ORBi is approaching the 18,000 reference mark, 72% of which are in full text.
More important than the number of entries is the number of full texts. Indeed, the University could content itself with a simple bibliographical index which would give it access to the titles and simple metadata of the scientific production of its researchers, but would then miss the opportunity to make the real material accessible to all who may be interested. To make this type of access available to all, it is absolutely indispensible that the content be complete, even embellished by complementary data of various kinds (gross data, photos, videos, audio recordings, etc.) and that the search engines be able to find the keywords within the texts themselves, which must thus be entirely visible.
We can pride ourselves on having developed the technology necessary for ORBi to function as well as on having convinced most to participate even if many were reticent at the beginning. Those who have made the commitment fully realize today how easy it is to continue feeding the repository as they continue to publish.
We can also be proud of the professionalism with which the Library Network team took on the task. The quality of their work can be clearly felt. Unlike many universities, which ask their library, temporary and student workers to do the encoding according to information provided by researchers in paper format, we allowed those most concerned to be responsible for their own encoding (which they did when they realized that they were indeed the most concerned). Many institutions hardly reach the mark of 20% of documents in full text, spend a huge amount of money doing so, and encounter little success. There is also the danger that encoders run out of steam and researchers get discouraged. Our approach, even if less popular with researchers at the beginning, has proved to be effective for everyone concerned.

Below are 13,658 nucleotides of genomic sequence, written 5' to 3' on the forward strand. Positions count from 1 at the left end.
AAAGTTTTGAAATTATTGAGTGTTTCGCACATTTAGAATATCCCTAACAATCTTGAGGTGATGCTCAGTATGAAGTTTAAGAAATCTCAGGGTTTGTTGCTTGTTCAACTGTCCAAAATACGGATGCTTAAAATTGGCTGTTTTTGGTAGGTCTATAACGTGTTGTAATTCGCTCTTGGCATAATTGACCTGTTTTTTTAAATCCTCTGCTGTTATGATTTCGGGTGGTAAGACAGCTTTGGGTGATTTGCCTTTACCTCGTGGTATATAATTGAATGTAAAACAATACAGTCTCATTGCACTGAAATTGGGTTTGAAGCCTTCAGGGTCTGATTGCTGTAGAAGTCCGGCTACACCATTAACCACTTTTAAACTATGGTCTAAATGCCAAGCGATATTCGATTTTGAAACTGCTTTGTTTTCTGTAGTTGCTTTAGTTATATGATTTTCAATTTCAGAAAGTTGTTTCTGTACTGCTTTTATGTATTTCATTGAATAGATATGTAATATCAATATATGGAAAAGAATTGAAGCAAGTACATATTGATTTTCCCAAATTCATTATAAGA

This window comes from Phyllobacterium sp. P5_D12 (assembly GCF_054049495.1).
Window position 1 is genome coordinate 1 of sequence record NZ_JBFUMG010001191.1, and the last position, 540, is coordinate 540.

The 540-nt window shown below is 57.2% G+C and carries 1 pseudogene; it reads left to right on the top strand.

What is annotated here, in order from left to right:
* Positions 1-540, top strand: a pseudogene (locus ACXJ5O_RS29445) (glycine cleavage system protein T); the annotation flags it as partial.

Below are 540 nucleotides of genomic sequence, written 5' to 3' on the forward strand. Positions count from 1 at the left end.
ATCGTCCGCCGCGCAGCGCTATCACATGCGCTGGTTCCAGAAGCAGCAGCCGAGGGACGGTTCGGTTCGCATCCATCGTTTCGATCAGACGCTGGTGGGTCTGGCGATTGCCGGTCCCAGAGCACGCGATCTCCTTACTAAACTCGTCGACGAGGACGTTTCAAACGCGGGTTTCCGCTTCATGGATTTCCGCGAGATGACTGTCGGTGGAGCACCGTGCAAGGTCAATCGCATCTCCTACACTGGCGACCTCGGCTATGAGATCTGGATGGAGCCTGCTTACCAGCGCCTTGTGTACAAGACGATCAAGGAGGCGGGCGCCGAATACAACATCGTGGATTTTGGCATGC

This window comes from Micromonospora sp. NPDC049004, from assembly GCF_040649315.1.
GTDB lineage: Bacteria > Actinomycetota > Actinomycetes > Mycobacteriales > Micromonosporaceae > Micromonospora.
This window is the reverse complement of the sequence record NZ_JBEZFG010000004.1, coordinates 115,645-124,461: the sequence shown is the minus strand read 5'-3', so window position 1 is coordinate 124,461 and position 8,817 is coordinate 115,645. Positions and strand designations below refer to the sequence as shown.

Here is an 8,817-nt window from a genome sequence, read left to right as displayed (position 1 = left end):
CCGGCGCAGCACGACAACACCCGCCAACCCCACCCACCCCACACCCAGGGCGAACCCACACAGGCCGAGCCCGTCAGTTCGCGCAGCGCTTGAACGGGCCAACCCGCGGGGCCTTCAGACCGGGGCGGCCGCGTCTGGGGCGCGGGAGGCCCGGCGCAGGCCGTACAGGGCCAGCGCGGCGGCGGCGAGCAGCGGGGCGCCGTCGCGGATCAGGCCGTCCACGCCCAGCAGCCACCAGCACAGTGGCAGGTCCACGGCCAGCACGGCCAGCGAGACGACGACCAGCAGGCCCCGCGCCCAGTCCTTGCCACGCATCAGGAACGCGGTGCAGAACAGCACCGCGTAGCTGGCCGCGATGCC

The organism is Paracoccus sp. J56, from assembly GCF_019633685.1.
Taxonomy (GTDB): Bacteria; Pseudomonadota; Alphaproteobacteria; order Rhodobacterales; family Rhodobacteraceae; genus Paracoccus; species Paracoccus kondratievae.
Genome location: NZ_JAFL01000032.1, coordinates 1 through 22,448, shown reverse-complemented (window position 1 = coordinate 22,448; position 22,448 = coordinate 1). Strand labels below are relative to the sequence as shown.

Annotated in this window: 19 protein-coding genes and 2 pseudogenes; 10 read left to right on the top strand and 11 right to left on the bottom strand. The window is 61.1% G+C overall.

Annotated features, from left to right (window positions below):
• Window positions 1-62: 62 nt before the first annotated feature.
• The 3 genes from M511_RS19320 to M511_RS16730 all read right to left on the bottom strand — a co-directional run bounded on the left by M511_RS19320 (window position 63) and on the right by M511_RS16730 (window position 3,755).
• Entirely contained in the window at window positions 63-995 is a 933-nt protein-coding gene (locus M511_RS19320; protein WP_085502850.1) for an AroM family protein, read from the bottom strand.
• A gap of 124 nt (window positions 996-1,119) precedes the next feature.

According to the Registry of Open Access Repositories (ROAR), the University of Liege occupies the 54th position among the 802 known institutional repositories in terms of the total number of references (this is an objective ranking, based on a single and thus acceptable criterion).
« It is one of the noblest duties of a university to advance knowledge and to diffuse it, not merely among those who can attend the daily lectures, but far and wide ».
(Daniel Coit Gilman, first President, Johns Hopkins University, 1878)
« An institutional repository …
• fulfils a university’s mission to engender, encourage and disseminate scholarly work;
• gathers a complete record of its intellectual effort;
• provides a permanent record of all digital output;
• acts as a research management tool;
• is a marketing tool for universities;
• provides maximum Web impact for the institution ».

(Alma Swan, Key Perspectives, 2009)